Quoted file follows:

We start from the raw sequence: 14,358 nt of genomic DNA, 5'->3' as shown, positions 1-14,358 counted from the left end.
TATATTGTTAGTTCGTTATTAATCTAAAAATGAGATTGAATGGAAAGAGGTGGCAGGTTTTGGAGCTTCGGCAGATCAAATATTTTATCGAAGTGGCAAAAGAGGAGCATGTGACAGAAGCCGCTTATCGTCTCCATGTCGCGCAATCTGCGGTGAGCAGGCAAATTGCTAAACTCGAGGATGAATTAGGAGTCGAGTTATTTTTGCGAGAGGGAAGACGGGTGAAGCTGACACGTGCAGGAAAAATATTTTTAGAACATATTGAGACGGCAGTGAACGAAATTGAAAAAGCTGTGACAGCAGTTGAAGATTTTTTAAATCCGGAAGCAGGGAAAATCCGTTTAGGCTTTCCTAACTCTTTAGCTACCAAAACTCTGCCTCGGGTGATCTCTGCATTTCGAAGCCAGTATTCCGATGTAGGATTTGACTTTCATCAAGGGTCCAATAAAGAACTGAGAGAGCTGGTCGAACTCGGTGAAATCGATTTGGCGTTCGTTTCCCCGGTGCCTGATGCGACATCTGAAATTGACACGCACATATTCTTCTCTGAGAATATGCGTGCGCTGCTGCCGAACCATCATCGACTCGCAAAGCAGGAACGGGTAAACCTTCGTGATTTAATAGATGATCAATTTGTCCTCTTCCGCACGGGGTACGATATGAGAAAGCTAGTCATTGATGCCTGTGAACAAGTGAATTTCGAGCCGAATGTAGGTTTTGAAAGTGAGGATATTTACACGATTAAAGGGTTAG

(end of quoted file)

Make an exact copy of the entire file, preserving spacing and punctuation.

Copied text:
We start from the raw sequence: 14,358 nt of genomic DNA, 5'->3' as shown, positions 1-14,358 counted from the left end.
TATATTGTTAGTTCGTTATTAATCTAAAAATGAGATTGAATGGAAAGAGGTGGCAGGTTTTGGAGCTTCGGCAGATCAAATATTTTATCGAAGTGGCAAAAGAGGAGCATGTGACAGAAGCCGCTTATCGTCTCCATGTCGCGCAATCTGCGGTGAGCAGGCAAATTGCTAAACTCGAGGATGAATTAGGAGTCGAGTTATTTTTGCGAGAGGGAAGACGGGTGAAGCTGACACGTGCAGGAAAAATATTTTTAGAACATATTGAGACGGCAGTGAACGAAATTGAAAAAGCTGTGACAGCAGTTGAAGATTTTTTAAATCCGGAAGCAGGGAAAATCCGTTTAGGCTTTCCTAACTCTTTAGCTACCAAAACTCTGCCTCGGGTGATCTCTGCATTTCGAAGCCAGTATTCCGATGTAGGATTTGACTTTCATCAAGGGTCCAATAAAGAACTGAGAGAGCTGGTCGAACTCGGTGAAATCGATTTGGCGTTCGTTTCCCCGGTGCCTGATGCGACATCTGAAATTGACACGCACATATTCTTCTCTGAGAATATGCGTGCGCTGCTGCCGAACCATCATCGACTCGCAAAGCAGGAACGGGTAAACCTTCGTGATTTAATAGATGATCAATTTGTCCTCTTCCGCACGGGGTACGATATGAGAAAGCTAGTCATTGATGCCTGTGAACAAGTGAATTTCGAGCCGAATGTAGGTTTTGAAAGTGAGGATATTTACACGATTAAAGGGTTAG